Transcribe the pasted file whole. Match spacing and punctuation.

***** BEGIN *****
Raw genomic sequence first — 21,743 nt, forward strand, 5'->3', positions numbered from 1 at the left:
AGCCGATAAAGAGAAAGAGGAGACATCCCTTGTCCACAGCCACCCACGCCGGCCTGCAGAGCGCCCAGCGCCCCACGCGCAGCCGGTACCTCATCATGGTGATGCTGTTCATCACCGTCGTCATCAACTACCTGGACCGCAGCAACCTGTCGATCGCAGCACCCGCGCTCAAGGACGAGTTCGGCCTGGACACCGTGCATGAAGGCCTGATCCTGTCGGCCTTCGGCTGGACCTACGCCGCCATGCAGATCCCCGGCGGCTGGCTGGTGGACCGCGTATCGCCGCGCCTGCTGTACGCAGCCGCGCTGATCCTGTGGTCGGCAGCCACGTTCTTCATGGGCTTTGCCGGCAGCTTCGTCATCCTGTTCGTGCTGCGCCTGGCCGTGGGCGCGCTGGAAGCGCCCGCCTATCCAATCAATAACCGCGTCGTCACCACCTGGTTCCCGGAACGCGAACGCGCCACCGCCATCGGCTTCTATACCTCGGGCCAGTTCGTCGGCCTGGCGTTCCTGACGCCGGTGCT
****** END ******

Raw genomic sequence first — 21,743 nt, forward strand, 5'->3', positions numbered from 1 at the left:
AGCCGATAAAGAGAAAGAGGAGACATCCCTTGTCCACAGCCACCCACGCCGGCCTGCAGAGCGCCCAGCGCCCCACGCGCAGCCGGTACCTCATCATGGTGATGCTGTTCATCACCGTCGTCATCAACTACCTGGACCGCAGCAACCTGTCGATCGCAGCACCCGCGCTCAAGGACGAGTTCGGCCTGGACACCGTGCATGAAGGCCTGATCCTGTCGGCCTTCGGCTGGACCTACGCCGCCATGCAGATCCCCGGCGGCTGGCTGGTGGACCGCGTATCGCCGCGCCTGCTGTACGCAGCCGCGCTGATCCTGTGGTCGGCAGCCACGTTCTTCATGGGCTTTGCCGGCAGCTTCGTCATCCTGTTCGTGCTGCGCCTGGCCGTGGGCGCGCTGGAAGCGCCCGCCTATCCAATCAATAACCGCGTCGTCACCACCTGGTTCCCGGAACGCGAACGCGCCACCGCCATCGGCTTCTATACCTCGGGCCAGTTCGTCGGCCTGGCGTTCCTGACGCCGGTGCT